Two hundred people—including more than 20 newborns—were forced to evacuate.
Tenet had wanted to evacuate the center, but Black rebuffed him.
We were told to evacuate the building—and not allowed back in for work.
1520s, from Latin evacuatus, past participle of evacuare "to empty, make void, nullify," used by Pliny in reference to the bowels, used figuratively in Late Latin for "clear out," from ex- "out" (see ex-) + vacuus "empty" (see vacuum).
Earliest sense in English is medical. Meaning "remove inhabitants to safer ground" is from 1934. Replaced Middle English evacuen (c.1400). Related: Evacuated; evacuating.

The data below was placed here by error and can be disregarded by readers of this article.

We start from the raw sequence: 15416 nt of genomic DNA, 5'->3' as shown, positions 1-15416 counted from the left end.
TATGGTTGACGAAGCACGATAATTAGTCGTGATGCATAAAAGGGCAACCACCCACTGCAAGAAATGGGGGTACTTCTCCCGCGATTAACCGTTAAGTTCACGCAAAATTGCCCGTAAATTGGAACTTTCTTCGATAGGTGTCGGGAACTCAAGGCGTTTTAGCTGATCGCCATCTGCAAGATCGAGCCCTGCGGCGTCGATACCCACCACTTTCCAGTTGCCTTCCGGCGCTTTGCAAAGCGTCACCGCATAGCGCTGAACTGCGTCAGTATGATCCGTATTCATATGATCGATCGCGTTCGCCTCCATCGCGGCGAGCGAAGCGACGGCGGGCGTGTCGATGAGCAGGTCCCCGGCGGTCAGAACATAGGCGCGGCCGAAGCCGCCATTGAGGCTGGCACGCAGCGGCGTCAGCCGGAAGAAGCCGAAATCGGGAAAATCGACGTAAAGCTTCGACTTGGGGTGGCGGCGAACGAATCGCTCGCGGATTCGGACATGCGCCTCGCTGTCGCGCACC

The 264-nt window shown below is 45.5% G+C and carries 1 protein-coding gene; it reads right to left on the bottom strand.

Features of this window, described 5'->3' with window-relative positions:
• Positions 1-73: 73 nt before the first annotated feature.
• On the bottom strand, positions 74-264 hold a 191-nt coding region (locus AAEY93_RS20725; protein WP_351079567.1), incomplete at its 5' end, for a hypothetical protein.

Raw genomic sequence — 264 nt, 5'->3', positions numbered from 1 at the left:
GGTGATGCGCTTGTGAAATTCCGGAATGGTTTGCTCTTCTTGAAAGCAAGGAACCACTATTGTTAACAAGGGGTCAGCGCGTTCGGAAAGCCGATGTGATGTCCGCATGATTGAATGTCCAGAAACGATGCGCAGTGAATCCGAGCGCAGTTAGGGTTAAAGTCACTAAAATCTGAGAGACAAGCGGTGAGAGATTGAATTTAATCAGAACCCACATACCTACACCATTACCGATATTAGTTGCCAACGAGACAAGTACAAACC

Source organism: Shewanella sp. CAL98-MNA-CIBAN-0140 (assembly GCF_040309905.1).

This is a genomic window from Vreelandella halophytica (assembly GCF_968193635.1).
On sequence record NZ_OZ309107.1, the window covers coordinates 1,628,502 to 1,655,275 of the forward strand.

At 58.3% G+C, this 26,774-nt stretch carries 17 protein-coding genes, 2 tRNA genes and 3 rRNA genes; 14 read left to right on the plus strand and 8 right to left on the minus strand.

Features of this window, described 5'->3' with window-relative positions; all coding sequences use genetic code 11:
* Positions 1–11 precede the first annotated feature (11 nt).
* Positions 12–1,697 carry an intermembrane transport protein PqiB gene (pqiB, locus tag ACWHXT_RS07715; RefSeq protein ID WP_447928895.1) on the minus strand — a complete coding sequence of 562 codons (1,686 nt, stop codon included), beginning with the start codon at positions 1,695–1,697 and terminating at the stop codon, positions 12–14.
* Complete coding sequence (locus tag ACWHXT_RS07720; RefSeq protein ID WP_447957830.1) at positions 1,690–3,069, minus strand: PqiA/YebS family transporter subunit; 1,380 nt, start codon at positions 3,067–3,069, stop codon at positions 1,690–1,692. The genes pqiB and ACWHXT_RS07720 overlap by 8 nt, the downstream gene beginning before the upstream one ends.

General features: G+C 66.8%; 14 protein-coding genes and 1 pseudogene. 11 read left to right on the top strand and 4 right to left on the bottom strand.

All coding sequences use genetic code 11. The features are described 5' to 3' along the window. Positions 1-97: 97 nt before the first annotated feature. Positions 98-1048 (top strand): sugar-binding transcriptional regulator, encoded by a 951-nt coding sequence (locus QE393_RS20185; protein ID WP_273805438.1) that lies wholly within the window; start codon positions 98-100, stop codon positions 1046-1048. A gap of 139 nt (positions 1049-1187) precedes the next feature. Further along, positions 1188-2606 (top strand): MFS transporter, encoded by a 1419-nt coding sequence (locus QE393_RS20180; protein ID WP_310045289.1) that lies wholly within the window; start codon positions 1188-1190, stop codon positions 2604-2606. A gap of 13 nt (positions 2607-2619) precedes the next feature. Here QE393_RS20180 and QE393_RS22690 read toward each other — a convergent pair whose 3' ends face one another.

evacuate e·vac·u·ate (ĭ-vāk'yōō-āt')
v. e·vac·u·at·ed, e·vac·u·at·ing, e·vac·u·ates
To empty or remove the contents of.
To excrete or discharge waste matter, especially of the bowels.